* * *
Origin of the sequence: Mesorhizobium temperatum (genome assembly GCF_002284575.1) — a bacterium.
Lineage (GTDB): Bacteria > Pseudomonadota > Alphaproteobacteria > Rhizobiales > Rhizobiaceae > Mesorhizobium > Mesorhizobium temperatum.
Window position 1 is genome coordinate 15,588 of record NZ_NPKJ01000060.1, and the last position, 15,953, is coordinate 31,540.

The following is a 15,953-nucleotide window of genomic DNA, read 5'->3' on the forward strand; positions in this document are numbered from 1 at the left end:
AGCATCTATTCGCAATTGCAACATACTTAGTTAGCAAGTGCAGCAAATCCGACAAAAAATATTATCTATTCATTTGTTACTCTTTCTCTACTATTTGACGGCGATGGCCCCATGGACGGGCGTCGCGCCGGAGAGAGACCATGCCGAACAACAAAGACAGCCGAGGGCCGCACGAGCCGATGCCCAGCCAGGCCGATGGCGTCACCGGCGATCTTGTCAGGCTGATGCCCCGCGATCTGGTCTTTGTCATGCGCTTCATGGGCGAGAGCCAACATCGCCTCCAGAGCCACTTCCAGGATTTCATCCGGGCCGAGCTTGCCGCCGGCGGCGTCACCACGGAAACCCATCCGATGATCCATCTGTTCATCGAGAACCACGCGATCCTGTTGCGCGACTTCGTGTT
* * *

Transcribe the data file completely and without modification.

Origin of the sequence: Mesorhizobium temperatum (genome assembly GCF_002284575.1) — a bacterium.
Lineage (GTDB): Bacteria > Pseudomonadota > Alphaproteobacteria > Rhizobiales > Rhizobiaceae > Mesorhizobium > Mesorhizobium temperatum.
Window position 1 is genome coordinate 15,588 of record NZ_NPKJ01000060.1, and the last position, 15,953, is coordinate 31,540.

The following is a 15,953-nucleotide window of genomic DNA, read 5'->3' on the forward strand; positions in this document are numbered from 1 at the left end:
AGCATCTATTCGCAATTGCAACATACTTAGTTAGCAAGTGCAGCAAATCCGACAAAAAATATTATCTATTCATTTGTTACTCTTTCTCTACTATTTGACGGCGATGGCCCCATGGACGGGCGTCGCGCCGGAGAGAGACCATGCCGAACAACAAAGACAGCCGAGGGCCGCACGAGCCGATGCCCAGCCAGGCCGATGGCGTCACCGGCGATCTTGTCAGGCTGATGCCCCGCGATCTGGTCTTTGTCATGCGCTTCATGGGCGAGAGCCAACATCGCCTCCAGAGCCACTTCCAGGATTTCATCCGGGCCGAGCTTGCCGCCGGCGGCGTCACCACGGAAACCCATCCGATGATCCATCTGTTCATCGAGAACCACGCGATCCTGTTGCGCGACTTCGTGTT